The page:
High omega-6 intake linked to lower likelihood of male offspring being conceived: Australia study
Eating a diet high in omega-6 could play a role in a lower percentage of male babies being conceived, along with a higher risk of pregnancy complications, according to a new Australian study on rats.
The study, High maternal linoleic acid diet in pregnancy, has been published in The Journal of Physiology.
Dr Deanne Skelly, Deputy Dean of Learning and Teaching and Senior Lecturer at Australia's Griffith's School of Environment and Science, led the research, which found that a diet with high concentrations of the omega-6 fatty acid, linoleic acid, reduced the percentage of male babies born in an animal model.
Mental health and the microbiome: Mixed findings over probiotics' anxiety impact — Review
Probiotics may not be as effective as non-probiotic methods of intestinal microbiota regulation when it comes to relieving anxiety symptoms, according to a Chinese systematic review.
With more research being conducted on the gut-brain axis, studies have reported that the gut microbiota plays an important part in regulating brain function.
Taking into account the prevalence of anxiety symptoms in mental diseases and certain physical disorders (particularly those linked to stress), researchers have associated intestinal microbiota dysbiosis with anxiety.
Omega-3 supplementation does not reduce liver fat in overweight but healthy men: Blackmores-backed trial
Three months of omega-3 supplementation did not alter liver fat in overweight but otherwise healthy men, according to a new Blackmores-funded trial.
These findings, and the results of previous studies, suggest that while 1000 mg of EPA and DHA per day may be effective at reducing liver fat in those with overt non-alcoholic fatty liver disease, it may not be sufficient to recommend for the sole purpose of reducing hepatic and / or visceral fat in men who, while overweight and at increased risk of NAFLD, are otherwise apparently healthy.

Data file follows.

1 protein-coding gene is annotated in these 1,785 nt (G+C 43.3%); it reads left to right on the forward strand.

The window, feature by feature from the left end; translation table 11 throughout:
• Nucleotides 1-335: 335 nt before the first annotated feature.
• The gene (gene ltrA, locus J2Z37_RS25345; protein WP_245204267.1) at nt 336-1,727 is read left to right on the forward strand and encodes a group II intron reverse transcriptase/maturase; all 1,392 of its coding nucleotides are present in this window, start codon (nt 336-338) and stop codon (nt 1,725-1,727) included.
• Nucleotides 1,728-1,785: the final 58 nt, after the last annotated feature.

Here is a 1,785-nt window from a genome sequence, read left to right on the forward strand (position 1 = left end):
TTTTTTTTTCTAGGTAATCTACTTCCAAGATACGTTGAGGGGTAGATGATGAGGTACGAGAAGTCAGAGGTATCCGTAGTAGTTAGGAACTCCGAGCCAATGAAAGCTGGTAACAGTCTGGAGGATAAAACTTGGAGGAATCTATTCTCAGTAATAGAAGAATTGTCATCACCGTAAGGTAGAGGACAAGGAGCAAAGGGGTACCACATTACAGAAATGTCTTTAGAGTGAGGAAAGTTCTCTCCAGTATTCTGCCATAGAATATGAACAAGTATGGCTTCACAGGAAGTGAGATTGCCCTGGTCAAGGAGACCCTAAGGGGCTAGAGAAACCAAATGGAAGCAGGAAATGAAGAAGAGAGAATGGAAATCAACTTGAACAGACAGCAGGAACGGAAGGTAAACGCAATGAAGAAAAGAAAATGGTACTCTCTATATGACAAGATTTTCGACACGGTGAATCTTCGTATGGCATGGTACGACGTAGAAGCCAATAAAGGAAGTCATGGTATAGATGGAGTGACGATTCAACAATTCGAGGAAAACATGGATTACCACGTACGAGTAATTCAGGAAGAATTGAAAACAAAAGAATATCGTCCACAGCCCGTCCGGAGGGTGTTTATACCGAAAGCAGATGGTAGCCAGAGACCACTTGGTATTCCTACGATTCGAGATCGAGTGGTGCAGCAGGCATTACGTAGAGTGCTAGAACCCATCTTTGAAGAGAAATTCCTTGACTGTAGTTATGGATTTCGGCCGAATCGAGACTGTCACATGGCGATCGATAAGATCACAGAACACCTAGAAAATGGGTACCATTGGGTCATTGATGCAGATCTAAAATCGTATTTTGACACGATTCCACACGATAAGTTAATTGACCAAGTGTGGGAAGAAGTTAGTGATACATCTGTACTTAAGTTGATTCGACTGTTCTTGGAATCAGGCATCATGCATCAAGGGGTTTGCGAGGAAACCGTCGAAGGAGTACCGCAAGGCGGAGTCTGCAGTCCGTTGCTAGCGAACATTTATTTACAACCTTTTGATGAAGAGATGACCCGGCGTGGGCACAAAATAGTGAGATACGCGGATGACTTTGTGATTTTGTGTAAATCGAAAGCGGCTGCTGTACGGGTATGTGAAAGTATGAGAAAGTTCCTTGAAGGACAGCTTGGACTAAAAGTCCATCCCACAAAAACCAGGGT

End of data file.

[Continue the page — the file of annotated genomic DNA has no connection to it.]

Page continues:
Researchers at the University of Sydney, The Heart Research Institute and the University of Newcastle conducted a clinical study to determine the effects of 12 weeks of fish oil supplementation versus placebo on quantified liver fat, liver tests and body composition, including visceral adipose tissue (VAT).
Tailored for toddlers: Researchers develop index to assess diet quality with Singapore-based GUSTO study
Researchers from Singapore, Ireland and the UK have developed a Diet Quality Index (DQI) to aid in the development of dietary interventions for young children.
The DQI was developed under the ongoing GUSTO (Growing Up in Singapore Towards Healthy Outcomes) study, which is part of a Translational and Clinical Research (TCR) flagship programme called Developmental Origins: Singapore (DevOS).
Based on the premise that diet in early childhood can have lifelong effects on health outcomes and the lack of diet quality assessment indices for toddlers, especially in Asia, the researchers sought to develop and evaluate a DQI in a multi-ethnic Asian cohort of women and their offspring in order to identify perinatal correlates of early childhood diet.
Excessive BCAA intake linked to over-eating and obesity: Australian mice study
Excessive consumption of branched-chain amino acids (BCAAs) may reduce lifespan, negatively impact mood and lead to weight gain, according to new Australian research on mice.
While amino acids have long been touted by the fitness and bodybuilding communities for their muscle-building benefits, researchers from the University of Sydney say less attention had been paid to their possible negative side effects.
A new paper published in the journal Nature Metabolism examined the impact dietary BCAAs and other essential amino acids, such as tryptophan, had on the health and body composition of mice.